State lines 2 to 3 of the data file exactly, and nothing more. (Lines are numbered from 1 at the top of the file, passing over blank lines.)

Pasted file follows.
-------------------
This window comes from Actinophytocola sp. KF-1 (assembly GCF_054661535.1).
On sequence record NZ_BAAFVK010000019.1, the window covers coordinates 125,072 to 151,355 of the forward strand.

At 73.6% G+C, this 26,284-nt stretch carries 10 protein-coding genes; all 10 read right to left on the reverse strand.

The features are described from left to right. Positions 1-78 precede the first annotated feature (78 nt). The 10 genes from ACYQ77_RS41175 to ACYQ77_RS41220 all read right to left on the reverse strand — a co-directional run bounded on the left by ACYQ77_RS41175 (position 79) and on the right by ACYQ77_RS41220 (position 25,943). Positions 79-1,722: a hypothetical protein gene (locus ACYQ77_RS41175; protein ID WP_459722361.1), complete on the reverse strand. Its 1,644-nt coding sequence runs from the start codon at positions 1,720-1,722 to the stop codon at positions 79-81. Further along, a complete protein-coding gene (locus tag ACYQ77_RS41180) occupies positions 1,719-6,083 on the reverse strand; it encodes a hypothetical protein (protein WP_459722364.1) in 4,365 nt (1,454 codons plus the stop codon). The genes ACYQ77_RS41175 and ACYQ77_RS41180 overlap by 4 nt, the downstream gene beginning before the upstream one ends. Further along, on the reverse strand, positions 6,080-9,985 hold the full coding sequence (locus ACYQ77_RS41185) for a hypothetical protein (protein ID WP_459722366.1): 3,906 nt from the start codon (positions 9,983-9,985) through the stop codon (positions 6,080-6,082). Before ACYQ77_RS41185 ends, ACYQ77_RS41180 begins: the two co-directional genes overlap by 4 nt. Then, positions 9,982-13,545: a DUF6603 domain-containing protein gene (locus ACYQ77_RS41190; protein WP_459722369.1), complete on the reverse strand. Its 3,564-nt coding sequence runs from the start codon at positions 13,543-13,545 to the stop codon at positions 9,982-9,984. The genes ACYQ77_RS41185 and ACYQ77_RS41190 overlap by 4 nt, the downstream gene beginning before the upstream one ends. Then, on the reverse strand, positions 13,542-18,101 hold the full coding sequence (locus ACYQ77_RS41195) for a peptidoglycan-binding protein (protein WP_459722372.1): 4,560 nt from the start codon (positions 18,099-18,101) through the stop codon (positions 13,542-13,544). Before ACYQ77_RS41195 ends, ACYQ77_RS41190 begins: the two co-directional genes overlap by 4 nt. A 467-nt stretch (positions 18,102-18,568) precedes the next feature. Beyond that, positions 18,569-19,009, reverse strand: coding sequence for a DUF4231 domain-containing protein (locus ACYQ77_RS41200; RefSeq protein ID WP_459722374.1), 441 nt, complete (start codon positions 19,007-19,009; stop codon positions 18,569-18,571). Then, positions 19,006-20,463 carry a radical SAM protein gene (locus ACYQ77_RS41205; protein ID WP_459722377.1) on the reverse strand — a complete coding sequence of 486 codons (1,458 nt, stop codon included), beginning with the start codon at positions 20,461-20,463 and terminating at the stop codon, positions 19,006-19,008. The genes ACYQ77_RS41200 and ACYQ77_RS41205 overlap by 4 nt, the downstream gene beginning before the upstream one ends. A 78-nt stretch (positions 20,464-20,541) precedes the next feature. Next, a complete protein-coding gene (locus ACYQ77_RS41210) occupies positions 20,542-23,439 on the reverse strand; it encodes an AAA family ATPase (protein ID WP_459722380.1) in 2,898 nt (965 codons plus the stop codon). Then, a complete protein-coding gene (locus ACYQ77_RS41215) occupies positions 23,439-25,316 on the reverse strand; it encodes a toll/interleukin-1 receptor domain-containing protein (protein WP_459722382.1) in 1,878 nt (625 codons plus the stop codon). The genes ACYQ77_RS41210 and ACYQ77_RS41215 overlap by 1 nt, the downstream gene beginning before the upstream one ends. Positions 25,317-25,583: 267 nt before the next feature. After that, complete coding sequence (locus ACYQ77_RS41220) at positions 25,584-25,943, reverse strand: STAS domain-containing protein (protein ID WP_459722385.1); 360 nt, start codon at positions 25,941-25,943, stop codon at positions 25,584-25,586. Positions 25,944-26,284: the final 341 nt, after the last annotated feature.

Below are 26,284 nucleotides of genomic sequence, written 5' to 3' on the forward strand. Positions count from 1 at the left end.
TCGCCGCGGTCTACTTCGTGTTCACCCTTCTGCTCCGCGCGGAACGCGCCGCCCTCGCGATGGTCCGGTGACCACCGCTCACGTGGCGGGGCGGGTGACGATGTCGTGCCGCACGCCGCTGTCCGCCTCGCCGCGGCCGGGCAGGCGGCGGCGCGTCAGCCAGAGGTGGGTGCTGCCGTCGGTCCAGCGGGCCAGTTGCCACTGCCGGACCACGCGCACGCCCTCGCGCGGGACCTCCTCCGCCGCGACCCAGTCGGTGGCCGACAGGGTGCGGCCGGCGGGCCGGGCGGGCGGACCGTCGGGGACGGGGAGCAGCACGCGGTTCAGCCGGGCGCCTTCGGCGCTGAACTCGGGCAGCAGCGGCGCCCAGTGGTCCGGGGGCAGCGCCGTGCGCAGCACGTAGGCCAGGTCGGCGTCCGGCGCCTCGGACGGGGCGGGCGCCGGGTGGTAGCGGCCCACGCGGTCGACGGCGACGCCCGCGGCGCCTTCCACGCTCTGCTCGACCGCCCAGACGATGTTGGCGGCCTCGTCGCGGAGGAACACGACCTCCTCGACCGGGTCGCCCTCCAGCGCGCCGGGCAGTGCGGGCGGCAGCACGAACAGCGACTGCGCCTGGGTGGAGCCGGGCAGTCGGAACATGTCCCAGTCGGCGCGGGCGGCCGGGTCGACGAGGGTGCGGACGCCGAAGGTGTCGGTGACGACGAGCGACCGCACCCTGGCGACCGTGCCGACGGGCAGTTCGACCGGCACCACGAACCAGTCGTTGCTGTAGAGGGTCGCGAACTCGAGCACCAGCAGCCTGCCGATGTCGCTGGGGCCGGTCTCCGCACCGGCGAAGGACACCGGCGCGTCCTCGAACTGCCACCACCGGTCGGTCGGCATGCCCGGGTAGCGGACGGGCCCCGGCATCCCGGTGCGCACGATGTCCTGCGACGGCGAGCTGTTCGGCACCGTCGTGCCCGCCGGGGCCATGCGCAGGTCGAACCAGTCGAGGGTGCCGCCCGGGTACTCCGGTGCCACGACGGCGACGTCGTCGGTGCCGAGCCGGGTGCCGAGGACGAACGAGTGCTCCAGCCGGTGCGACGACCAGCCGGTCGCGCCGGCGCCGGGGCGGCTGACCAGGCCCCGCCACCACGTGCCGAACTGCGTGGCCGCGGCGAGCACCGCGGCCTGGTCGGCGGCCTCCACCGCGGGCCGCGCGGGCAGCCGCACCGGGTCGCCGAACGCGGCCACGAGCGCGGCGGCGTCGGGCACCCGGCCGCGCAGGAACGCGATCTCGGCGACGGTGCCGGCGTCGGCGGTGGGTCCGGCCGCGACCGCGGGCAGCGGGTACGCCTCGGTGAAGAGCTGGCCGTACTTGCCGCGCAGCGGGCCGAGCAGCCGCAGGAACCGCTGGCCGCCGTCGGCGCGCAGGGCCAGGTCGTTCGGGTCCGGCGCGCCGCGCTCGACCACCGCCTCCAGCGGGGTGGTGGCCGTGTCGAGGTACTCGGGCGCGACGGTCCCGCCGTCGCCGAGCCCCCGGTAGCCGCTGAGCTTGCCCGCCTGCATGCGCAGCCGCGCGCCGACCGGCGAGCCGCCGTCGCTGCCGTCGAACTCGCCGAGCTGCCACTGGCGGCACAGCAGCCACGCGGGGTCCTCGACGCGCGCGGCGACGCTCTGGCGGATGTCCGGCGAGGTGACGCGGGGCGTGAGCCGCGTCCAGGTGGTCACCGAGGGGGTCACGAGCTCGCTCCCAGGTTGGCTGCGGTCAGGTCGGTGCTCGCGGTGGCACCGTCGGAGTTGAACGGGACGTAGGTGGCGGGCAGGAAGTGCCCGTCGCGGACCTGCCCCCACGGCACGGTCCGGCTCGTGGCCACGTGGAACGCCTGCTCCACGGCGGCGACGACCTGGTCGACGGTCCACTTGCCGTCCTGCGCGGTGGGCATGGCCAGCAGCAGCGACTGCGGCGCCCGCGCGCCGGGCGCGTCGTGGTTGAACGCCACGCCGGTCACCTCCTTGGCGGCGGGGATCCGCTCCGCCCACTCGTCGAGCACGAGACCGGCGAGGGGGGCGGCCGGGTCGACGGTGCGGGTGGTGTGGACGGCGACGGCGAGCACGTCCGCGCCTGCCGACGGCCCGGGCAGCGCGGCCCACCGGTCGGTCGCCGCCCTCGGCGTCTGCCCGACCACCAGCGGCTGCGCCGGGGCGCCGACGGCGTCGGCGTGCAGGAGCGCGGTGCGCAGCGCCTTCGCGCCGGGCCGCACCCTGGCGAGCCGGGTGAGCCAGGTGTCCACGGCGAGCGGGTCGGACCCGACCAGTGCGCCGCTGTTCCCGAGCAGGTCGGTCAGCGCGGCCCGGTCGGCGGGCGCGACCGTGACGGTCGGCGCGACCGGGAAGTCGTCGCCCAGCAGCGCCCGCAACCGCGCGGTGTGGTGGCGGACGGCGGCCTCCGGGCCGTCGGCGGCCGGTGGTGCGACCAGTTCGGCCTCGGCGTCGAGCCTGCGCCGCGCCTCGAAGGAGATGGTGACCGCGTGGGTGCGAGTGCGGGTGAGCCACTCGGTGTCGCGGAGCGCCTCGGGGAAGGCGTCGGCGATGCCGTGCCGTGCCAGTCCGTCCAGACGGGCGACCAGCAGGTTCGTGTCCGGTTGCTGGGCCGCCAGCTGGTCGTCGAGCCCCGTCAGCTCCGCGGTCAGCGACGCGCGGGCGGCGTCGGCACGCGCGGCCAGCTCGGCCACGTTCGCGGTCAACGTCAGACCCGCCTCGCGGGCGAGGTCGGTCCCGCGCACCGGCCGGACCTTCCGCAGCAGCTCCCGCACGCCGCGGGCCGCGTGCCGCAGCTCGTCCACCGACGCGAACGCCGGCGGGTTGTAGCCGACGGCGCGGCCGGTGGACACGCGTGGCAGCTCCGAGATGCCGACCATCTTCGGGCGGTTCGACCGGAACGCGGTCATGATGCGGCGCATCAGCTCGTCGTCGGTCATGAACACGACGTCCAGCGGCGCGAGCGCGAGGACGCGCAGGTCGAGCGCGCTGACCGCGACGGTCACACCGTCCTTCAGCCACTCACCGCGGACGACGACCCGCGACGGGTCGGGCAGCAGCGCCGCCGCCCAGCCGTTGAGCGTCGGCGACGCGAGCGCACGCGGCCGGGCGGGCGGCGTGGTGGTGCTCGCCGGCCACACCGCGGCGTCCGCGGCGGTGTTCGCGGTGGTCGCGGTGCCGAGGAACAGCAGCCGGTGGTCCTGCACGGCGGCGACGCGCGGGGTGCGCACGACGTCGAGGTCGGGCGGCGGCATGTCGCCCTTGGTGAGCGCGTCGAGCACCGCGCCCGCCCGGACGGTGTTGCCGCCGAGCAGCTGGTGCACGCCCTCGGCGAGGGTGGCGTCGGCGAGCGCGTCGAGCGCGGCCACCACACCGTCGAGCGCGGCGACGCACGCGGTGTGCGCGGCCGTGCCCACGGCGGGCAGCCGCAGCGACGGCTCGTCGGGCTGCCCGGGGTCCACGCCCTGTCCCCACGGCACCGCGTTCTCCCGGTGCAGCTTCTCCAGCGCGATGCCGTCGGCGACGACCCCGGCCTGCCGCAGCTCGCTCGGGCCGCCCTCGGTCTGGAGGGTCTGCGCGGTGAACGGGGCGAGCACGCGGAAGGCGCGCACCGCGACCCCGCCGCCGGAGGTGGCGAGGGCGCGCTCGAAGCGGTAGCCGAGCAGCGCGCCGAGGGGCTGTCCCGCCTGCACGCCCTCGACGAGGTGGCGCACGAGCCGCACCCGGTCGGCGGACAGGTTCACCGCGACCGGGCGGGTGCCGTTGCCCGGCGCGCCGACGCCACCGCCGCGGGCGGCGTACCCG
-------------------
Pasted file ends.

On sequence record NZ_BAAFVK010000019.1, the window covers coordinates 125,072 to 151,355 of the forward strand.

At 73.6% G+C, this 26,284-nt stretch carries 10 protein-coding genes; all 10 read right to left on the reverse strand.